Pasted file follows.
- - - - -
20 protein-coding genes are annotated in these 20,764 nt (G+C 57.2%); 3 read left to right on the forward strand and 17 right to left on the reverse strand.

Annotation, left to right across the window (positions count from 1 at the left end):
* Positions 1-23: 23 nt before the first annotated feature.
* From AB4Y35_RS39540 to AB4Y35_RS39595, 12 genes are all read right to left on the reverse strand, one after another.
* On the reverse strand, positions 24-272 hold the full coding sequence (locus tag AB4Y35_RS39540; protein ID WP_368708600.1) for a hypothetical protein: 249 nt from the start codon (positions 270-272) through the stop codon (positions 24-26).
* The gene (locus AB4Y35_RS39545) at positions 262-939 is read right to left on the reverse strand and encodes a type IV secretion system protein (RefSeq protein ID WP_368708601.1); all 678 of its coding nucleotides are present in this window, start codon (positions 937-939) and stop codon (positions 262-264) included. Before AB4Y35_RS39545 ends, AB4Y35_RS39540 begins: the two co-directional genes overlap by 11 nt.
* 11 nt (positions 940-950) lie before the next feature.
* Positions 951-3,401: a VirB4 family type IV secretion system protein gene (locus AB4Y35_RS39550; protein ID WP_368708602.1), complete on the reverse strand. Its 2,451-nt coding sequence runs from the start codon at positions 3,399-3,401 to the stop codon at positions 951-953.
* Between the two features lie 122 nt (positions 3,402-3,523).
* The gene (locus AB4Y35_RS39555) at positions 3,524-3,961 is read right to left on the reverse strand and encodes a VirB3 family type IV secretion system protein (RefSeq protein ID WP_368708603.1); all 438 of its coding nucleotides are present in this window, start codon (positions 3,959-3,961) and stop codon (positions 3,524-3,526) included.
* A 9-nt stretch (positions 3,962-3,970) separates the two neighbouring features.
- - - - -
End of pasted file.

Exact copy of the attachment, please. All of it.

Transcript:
20 protein-coding genes are annotated in these 20,764 nt (G+C 57.2%); 3 read left to right on the forward strand and 17 right to left on the reverse strand.

Annotation, left to right across the window (positions count from 1 at the left end):
* Positions 1-23: 23 nt before the first annotated feature.
* From AB4Y35_RS39540 to AB4Y35_RS39595, 12 genes are all read right to left on the reverse strand, one after another.
* On the reverse strand, positions 24-272 hold the full coding sequence (locus tag AB4Y35_RS39540; protein ID WP_368708600.1) for a hypothetical protein: 249 nt from the start codon (positions 270-272) through the stop codon (positions 24-26).
* The gene (locus AB4Y35_RS39545) at positions 262-939 is read right to left on the reverse strand and encodes a type IV secretion system protein (RefSeq protein ID WP_368708601.1); all 678 of its coding nucleotides are present in this window, start codon (positions 937-939) and stop codon (positions 262-264) included. Before AB4Y35_RS39545 ends, AB4Y35_RS39540 begins: the two co-directional genes overlap by 11 nt.
* 11 nt (positions 940-950) lie before the next feature.
* Positions 951-3,401: a VirB4 family type IV secretion system protein gene (locus AB4Y35_RS39550; protein ID WP_368708602.1), complete on the reverse strand. Its 2,451-nt coding sequence runs from the start codon at positions 3,399-3,401 to the stop codon at positions 951-953.
* Between the two features lie 122 nt (positions 3,402-3,523).
* The gene (locus AB4Y35_RS39555) at positions 3,524-3,961 is read right to left on the reverse strand and encodes a VirB3 family type IV secretion system protein (RefSeq protein ID WP_368708603.1); all 438 of its coding nucleotides are present in this window, start codon (positions 3,959-3,961) and stop codon (positions 3,524-3,526) included.
* A 9-nt stretch (positions 3,962-3,970) separates the two neighbouring features.